Legal Practice Briefing

Number 9

7 February 1994


In dealing with claims for the recovery of money the courts in Australia and overseas have sought to apply legal rules based upon what at first sight appears to be a simple principle: that if a person gives something of value to another, the receiving party should be entitled to keep what has been given unless it would be unjust to do so.

The law of restitution which has developed over the past two hundred years in England and Australia has become anything but simple. However, the High Court has recently moved to clear away some of the complexity that has developed in the law of restitution so that the basic principle referred to above can be more readily understood and applied.

In relation to overpayments by the Commonwealth, Parliament has in some cases made specific provision for recovery by the Commonwealth (for example, Part 5.2 of the Social Security Act 1991). More generally, the Audit Act 1901 and the Finance Directions made under that Act normally require the recovery of the overpayment if possible.

In the absence of a statutory provision for recovery, the recovery is subject to the general law. It is the operation of the general law which is the subject of this briefing.

WheniIs an Overpayment Recoverable?

Generally, an overpayment may be recovered if:

  • the agreement (if any) between the parties provides for repayment;
  • the agreement (if any) between the parties was aborted for reasons outside their control;
  • the payment was procured dishonestly or wrongfully;
  • the payment was made by mistake;
  • the demand for the payment by a government agency was made without lawful authority;
  • the payment was made without required Parliamentary authority;
  • the payment was made under duress or undue influence;
  • the payment was made for a consideration which had totally failed;
  • for some other reason, it would be unjust or unconscionable for the payee to retain the payment.


Commonly, the reason for an overpayment by the Commonwealth is a mistake. It was that type of case that the High Court dealt with inDavid Securities Pty Limited and Others v Commonwealth Bank of Australia(1). Before that decision, a somewhat artificial distinction had been drawn between cases of a mistake of fact, where recovery was generally possible, and a mistake of law, where recovery was generally not possible.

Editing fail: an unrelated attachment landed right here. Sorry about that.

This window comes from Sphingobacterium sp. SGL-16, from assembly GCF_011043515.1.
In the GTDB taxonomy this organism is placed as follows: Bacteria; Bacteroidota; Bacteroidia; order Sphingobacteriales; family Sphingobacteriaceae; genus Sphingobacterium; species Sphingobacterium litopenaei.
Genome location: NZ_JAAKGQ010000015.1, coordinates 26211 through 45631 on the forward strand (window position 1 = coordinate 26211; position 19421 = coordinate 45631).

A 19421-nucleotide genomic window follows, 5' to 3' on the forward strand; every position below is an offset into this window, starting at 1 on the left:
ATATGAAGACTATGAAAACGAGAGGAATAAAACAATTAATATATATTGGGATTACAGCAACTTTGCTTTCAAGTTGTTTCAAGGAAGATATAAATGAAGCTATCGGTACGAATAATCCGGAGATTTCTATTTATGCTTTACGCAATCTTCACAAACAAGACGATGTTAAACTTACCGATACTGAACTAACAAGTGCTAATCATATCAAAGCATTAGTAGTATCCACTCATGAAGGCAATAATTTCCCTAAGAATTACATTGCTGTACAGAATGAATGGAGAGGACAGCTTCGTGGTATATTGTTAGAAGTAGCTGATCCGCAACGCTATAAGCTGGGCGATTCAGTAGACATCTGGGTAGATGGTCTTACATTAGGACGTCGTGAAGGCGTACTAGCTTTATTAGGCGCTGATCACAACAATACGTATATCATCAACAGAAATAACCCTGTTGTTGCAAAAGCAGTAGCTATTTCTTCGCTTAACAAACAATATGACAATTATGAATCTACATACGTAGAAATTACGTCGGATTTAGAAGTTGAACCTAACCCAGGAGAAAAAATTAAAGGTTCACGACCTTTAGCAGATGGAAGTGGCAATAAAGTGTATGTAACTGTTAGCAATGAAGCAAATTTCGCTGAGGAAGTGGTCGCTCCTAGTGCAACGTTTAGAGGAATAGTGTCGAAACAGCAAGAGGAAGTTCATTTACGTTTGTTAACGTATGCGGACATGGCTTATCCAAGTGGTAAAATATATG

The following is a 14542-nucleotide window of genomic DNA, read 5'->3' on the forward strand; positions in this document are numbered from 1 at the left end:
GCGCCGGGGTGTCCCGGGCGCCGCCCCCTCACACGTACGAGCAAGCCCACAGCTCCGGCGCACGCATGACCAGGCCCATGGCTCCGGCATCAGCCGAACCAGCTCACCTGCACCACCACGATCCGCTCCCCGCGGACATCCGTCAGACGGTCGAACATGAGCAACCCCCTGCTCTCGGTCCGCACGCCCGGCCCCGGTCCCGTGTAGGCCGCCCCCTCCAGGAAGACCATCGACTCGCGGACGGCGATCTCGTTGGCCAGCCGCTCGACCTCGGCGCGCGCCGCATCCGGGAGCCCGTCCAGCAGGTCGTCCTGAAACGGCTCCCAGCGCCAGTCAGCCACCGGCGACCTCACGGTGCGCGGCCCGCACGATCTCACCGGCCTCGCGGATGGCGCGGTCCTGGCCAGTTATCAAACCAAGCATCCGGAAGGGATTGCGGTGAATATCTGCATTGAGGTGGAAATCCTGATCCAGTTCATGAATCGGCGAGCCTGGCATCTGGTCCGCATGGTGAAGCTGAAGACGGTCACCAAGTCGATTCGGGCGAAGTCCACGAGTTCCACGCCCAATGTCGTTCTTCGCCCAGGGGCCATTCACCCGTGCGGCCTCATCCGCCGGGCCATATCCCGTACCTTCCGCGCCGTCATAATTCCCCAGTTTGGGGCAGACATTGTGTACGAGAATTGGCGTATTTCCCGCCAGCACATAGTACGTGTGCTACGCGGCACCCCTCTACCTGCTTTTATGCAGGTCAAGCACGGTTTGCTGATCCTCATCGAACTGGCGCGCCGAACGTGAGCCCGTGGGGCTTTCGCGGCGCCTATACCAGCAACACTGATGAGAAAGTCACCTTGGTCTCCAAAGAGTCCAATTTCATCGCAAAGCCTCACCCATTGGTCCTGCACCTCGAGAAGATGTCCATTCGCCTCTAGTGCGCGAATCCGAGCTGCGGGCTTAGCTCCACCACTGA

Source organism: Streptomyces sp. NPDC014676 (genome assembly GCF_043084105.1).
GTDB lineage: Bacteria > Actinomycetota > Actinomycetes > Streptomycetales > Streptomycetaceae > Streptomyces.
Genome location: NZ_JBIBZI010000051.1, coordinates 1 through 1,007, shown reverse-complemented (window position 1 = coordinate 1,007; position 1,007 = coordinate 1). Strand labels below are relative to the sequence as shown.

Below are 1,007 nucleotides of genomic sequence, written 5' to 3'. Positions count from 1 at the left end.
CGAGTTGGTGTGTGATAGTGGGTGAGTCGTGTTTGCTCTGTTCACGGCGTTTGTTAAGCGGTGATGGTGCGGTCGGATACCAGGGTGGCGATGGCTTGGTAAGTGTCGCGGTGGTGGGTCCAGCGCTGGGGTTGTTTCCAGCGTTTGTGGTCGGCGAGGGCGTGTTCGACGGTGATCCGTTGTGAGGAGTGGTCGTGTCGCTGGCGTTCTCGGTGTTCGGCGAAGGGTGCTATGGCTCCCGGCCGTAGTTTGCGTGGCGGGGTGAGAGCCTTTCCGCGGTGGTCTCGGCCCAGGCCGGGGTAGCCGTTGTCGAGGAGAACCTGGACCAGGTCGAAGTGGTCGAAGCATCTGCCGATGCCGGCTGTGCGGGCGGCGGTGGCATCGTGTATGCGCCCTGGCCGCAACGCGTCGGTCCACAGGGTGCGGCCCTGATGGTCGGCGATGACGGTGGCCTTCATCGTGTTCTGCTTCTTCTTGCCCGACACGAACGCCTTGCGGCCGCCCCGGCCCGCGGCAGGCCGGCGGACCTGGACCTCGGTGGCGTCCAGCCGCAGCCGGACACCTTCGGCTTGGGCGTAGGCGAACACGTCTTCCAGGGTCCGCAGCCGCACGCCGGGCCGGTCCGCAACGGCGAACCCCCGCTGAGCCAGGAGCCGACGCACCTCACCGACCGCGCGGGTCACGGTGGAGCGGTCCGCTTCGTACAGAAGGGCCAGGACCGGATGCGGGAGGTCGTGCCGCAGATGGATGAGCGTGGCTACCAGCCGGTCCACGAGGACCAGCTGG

The High Court held that this distinction should no longer form part of Australian law. Henceforth, a payer is prima facie entitled to recover money paid under a mistake if it appears that the money was paid in the mistaken belief by the payer that he or she was under a legal obligation to pay it or that the payee was legally entitled to payment. However, the payer would not be entitled to recover the money paid if the payee had adversely changed his or her position in good faith in reliance upon the payment. According to Brennan J a payee would also be entitled to retain a payment if the payee honestly believed, when he or she learned of the payment, that he or she was entitled to receive and retain the money. Neither is recovery possible if payment was made of an honest claim without regard to whether the payment was legally required or not.

In reaching this decision the High Court sought to restate the general principles applicable to recovery of money in cases of unjust enrichment, as a unifying legal concept.

The Court said that an enrichment is unjust, and recovery of money is therefore available, not by reference to some subjective evaluation of what is unfair or unconscionable but rather where, objectively, there exists some factor such as mistake, duress or illegality that would make it unjust for the payee to be permitted to retain the money. There is no need for the payer to prove 'unjustness' over and above mistake. The fact that the payment has been caused by a mistake is sufficient to give rise to a prima facie obligation on the part of the payee to make restitution. But if the payee can point to some other factor, such as an adverse change of position in reliance upon the payment, which, objectively, would make it unjust for him or her to have to repay the money, he or she will not be obliged to do so.

Unlawful Payments

Another principle supporting recovery of overpayments sometimes relied upon by the Commonwealth is theAuckland Harbour Board(2) Principle. That case is authority for the proposition that an amount paid by the Commonwealth out of consolidated revenue without a valid appropriation may be recovered. This could occur if a condition on which money was appropriated by statute had not been met at the time of the payment or if the money was paid out by mistake, even though not otherwise recoverable.

Recovery under this principle is limited to persons who have received money directly or indirectly from the Commonwealth. The principle does not displace the ordinary principles of contract law and is subject to a possible exception where the payee has given fair value (for example, the supply of goods or services) in return for the payment.

Unlawful Demands for Payment

The general right of recovery in cases of unjust enrichment may of course be employed against the Commonwealth. This would be so if the Commonwealth were to demand a payment in circumstances where it had no authority to do so and the payee made the payment in the mistaken belief that the Commonwealth was entitled to receive it. InWoolwich Equitable Building Society v Inland Revenue Commissioners(3) the UK House of Lords held that money paid by a person to a public authority in the form of taxes or other levies paid pursuant to an ultra vires (that is, beyond power) demand by the authority is prima facie recoverable by the person. This represented a significant extension to the common law which had previously only admitted recovery of money exacted under an unlawful demand by a public authority where the payment had been made under a mistake of fact or under limited categories of compulsion.